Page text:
My mother was a homemaker (to use a modern terminology). I do not recall a time in my childhood when Ireturned to an empty home and made my own snacks or lunch/dinner. I grew up taking for granted that mothers are always at home to receive their children. The outside reality slowly sunk in and I realized that women who went to work also were mothers whose children bid them good bye each morning and waited for them to come back to relate the days adventures.
I recall one blog written by a TV Newsreader which is particularly fascinating. This is two years old blog, but timeless in terms of contents and I am giving below a link to it.
The comments in response mostly from women are equally interesting. They are worth reading.
In today’s context when female education is emphasized and they are equal or should be equal to male in terms of opportunities and abilities , it is not fair or correct to tell a woman that her main job is to be a “homemaker” rather than fulfill her personal and professional aspirations. At the same time, children in the early and formative years require close attention from at least one of the parent. This need not be on a 24/7 basis, but ideally should cover a significant portion of the children’s waking hours and their time spent in the house. As the children grow up, the degree and span of attention could vary and reduce.
I am seeing in some cases grand parents being substitute parents. Some grand parents are frequent flyers to gulf and USA to care the grand children. I always wonder whether the parents bond well with children brought up by others? Do grand parents have the same energy they had as parents? Is’nt it a a bit tiresome for grandparents to do once more what they had done over three decades back? Would they not be looking thru the prism of values and mores which may not be relevant three decades later when the children become adults?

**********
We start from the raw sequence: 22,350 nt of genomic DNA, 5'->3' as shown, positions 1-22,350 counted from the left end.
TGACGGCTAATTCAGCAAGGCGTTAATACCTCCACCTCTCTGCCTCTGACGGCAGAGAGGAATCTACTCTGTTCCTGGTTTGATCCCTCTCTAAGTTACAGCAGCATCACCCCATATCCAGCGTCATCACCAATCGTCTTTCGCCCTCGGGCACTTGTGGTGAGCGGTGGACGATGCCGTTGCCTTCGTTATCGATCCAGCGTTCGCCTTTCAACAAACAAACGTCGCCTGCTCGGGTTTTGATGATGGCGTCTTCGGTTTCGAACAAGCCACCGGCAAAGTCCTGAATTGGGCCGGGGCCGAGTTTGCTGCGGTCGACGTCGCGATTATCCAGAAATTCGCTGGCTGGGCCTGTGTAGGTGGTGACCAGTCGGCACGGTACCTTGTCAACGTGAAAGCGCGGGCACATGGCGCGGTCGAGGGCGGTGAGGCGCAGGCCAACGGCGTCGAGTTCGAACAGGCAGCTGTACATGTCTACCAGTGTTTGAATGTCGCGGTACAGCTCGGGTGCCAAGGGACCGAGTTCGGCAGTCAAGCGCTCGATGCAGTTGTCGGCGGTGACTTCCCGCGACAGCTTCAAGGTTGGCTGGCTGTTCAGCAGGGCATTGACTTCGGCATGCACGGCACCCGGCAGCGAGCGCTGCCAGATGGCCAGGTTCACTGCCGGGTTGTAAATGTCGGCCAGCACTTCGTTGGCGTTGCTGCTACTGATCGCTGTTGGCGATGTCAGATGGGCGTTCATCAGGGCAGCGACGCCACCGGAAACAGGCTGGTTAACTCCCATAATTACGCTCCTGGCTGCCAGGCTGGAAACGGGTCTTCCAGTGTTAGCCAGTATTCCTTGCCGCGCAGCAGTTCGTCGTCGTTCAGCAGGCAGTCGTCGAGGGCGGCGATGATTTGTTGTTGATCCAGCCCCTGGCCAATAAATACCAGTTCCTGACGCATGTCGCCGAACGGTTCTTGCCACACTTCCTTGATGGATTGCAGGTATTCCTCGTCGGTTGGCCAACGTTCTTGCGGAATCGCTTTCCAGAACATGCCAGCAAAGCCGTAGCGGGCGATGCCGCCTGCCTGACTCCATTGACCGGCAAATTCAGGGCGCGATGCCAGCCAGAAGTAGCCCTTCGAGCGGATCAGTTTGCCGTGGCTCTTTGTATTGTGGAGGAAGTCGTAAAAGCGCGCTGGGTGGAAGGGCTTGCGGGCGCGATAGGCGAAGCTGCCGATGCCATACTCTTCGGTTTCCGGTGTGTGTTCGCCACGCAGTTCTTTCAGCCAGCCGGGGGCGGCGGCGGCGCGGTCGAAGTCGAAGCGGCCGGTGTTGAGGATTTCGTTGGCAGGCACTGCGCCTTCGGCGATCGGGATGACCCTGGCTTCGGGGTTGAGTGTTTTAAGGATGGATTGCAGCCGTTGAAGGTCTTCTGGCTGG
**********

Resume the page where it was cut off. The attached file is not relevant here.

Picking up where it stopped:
“Quality time” seems to cover the nature of attention needed, but at the same time indicates cliché or an overused word. I tried to imagine myself to be a parent with two children of varying ages between 5 and 10, tending to them after a full day at office and traveling for nearly 3 hours a day. Besides this there would be domestic chores to attend. How much energy would a person have – whether the parent is a mother or father- is hard to estimate? Would they tell stories from Ramayana or Mahabharata or read Tintin comics before the children go to sleep? How much of their day at school would interest them? I realized that I would do much less than what a working parent does today.
Perhaps the issue is not working vs non working mothers. The real issue could be how much of a bonding exists between the children and parents. I have seen fathers substituting for mothers who are sometimes more busy due to the nature of their jobs.
Children need and demand attention. Some times the attention they seek disturb others who see some distortion in relationship without identifying what could be the cause. Whenever I see such distortion, I wonder what would they grow up to be as adults. Do children of working parents demand more attention and carry some level of unfulfilled emotional needs? I don’t know. But I have certainly seen some children seeking more than needed attention.
The bottom line could be that when we bring another human being into this world, as parents we have a responsibility and duty to ensure that the child grows up to be a good human being and be able to contribute to the society in a positive manner. So when our children become adults, we should be perhaps be able meet this standard, at least in our own hearts.